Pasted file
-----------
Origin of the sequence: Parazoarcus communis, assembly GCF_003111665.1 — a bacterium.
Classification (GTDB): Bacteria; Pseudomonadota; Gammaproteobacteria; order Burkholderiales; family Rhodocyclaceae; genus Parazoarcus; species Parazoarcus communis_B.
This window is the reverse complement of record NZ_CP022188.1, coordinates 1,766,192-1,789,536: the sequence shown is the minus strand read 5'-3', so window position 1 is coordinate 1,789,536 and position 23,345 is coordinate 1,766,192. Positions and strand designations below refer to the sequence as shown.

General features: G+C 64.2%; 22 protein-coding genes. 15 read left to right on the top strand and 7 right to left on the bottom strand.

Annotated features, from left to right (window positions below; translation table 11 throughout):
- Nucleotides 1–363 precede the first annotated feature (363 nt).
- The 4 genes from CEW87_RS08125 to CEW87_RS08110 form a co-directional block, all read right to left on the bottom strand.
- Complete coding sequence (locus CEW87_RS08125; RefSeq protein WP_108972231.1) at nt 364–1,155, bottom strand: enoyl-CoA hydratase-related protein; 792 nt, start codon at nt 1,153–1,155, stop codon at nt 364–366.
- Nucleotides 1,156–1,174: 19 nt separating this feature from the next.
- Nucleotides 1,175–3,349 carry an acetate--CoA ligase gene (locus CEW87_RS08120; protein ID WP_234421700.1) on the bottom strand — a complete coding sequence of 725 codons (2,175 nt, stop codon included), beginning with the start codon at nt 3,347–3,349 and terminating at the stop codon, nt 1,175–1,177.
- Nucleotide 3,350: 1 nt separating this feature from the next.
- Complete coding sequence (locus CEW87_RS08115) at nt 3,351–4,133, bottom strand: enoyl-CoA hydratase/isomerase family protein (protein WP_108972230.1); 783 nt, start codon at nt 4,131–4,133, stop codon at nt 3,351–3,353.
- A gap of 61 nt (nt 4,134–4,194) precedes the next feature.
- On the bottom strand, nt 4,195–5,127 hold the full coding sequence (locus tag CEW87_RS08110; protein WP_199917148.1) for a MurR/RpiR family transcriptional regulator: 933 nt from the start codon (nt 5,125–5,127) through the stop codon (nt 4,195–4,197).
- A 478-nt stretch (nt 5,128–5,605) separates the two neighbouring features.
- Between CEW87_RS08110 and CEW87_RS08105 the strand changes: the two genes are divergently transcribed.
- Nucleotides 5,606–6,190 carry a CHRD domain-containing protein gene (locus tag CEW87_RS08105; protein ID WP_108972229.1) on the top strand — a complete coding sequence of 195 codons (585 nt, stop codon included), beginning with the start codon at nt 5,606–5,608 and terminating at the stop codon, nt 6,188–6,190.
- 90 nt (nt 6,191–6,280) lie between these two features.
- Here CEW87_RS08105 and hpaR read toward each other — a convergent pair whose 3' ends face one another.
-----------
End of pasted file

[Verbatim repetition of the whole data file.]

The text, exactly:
Origin of the sequence: Parazoarcus communis, assembly GCF_003111665.1 — a bacterium.
Classification (GTDB): Bacteria; Pseudomonadota; Gammaproteobacteria; order Burkholderiales; family Rhodocyclaceae; genus Parazoarcus; species Parazoarcus communis_B.
This window is the reverse complement of record NZ_CP022188.1, coordinates 1,766,192-1,789,536: the sequence shown is the minus strand read 5'-3', so window position 1 is coordinate 1,789,536 and position 23,345 is coordinate 1,766,192. Positions and strand designations below refer to the sequence as shown.

General features: G+C 64.2%; 22 protein-coding genes. 15 read left to right on the top strand and 7 right to left on the bottom strand.

Annotated features, from left to right (window positions below; translation table 11 throughout):
- Nucleotides 1–363 precede the first annotated feature (363 nt).
- The 4 genes from CEW87_RS08125 to CEW87_RS08110 form a co-directional block, all read right to left on the bottom strand.
- Complete coding sequence (locus CEW87_RS08125; RefSeq protein WP_108972231.1) at nt 364–1,155, bottom strand: enoyl-CoA hydratase-related protein; 792 nt, start codon at nt 1,153–1,155, stop codon at nt 364–366.
- Nucleotides 1,156–1,174: 19 nt separating this feature from the next.
- Nucleotides 1,175–3,349 carry an acetate--CoA ligase gene (locus CEW87_RS08120; protein ID WP_234421700.1) on the bottom strand — a complete coding sequence of 725 codons (2,175 nt, stop codon included), beginning with the start codon at nt 3,347–3,349 and terminating at the stop codon, nt 1,175–1,177.
- Nucleotide 3,350: 1 nt separating this feature from the next.
- Complete coding sequence (locus CEW87_RS08115) at nt 3,351–4,133, bottom strand: enoyl-CoA hydratase/isomerase family protein (protein WP_108972230.1); 783 nt, start codon at nt 4,131–4,133, stop codon at nt 3,351–3,353.
- A gap of 61 nt (nt 4,134–4,194) precedes the next feature.
- On the bottom strand, nt 4,195–5,127 hold the full coding sequence (locus tag CEW87_RS08110; protein WP_199917148.1) for a MurR/RpiR family transcriptional regulator: 933 nt from the start codon (nt 5,125–5,127) through the stop codon (nt 4,195–4,197).
- A 478-nt stretch (nt 5,128–5,605) separates the two neighbouring features.
- Between CEW87_RS08110 and CEW87_RS08105 the strand changes: the two genes are divergently transcribed.
- Nucleotides 5,606–6,190 carry a CHRD domain-containing protein gene (locus tag CEW87_RS08105; protein ID WP_108972229.1) on the top strand — a complete coding sequence of 195 codons (585 nt, stop codon included), beginning with the start codon at nt 5,606–5,608 and terminating at the stop codon, nt 6,188–6,190.
- 90 nt (nt 6,191–6,280) lie between these two features.
- Here CEW87_RS08105 and hpaR read toward each other — a convergent pair whose 3' ends face one another.